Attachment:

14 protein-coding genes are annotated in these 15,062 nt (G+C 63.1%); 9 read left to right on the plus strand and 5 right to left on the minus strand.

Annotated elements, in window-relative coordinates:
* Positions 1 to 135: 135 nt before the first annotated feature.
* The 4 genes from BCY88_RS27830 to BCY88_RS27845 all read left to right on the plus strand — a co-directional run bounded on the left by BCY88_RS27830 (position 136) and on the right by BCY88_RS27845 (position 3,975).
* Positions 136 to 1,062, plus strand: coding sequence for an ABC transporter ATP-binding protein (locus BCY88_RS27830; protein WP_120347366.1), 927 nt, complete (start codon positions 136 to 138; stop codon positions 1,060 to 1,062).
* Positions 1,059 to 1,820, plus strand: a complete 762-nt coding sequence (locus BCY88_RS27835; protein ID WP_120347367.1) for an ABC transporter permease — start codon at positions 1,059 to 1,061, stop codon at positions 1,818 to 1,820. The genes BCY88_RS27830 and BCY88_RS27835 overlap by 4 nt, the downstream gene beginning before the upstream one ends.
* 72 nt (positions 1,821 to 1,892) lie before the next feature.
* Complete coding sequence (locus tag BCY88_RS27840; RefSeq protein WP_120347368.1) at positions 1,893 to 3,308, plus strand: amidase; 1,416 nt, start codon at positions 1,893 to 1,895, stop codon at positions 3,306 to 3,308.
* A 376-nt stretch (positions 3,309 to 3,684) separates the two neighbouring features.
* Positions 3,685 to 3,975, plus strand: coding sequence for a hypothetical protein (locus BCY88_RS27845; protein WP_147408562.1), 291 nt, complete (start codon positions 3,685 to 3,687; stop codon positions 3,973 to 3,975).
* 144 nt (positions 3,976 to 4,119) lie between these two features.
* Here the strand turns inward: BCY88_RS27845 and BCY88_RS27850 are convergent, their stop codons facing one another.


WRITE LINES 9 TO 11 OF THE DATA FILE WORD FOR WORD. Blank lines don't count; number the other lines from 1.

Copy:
* A 376-nt stretch (positions 3,309 to 3,684) separates the two neighbouring features.
* Positions 3,685 to 3,975, plus strand: coding sequence for a hypothetical protein (locus BCY88_RS27845; protein WP_147408562.1), 291 nt, complete (start codon positions 3,685 to 3,687; stop codon positions 3,973 to 3,975).
* 144 nt (positions 3,976 to 4,119) lie between these two features.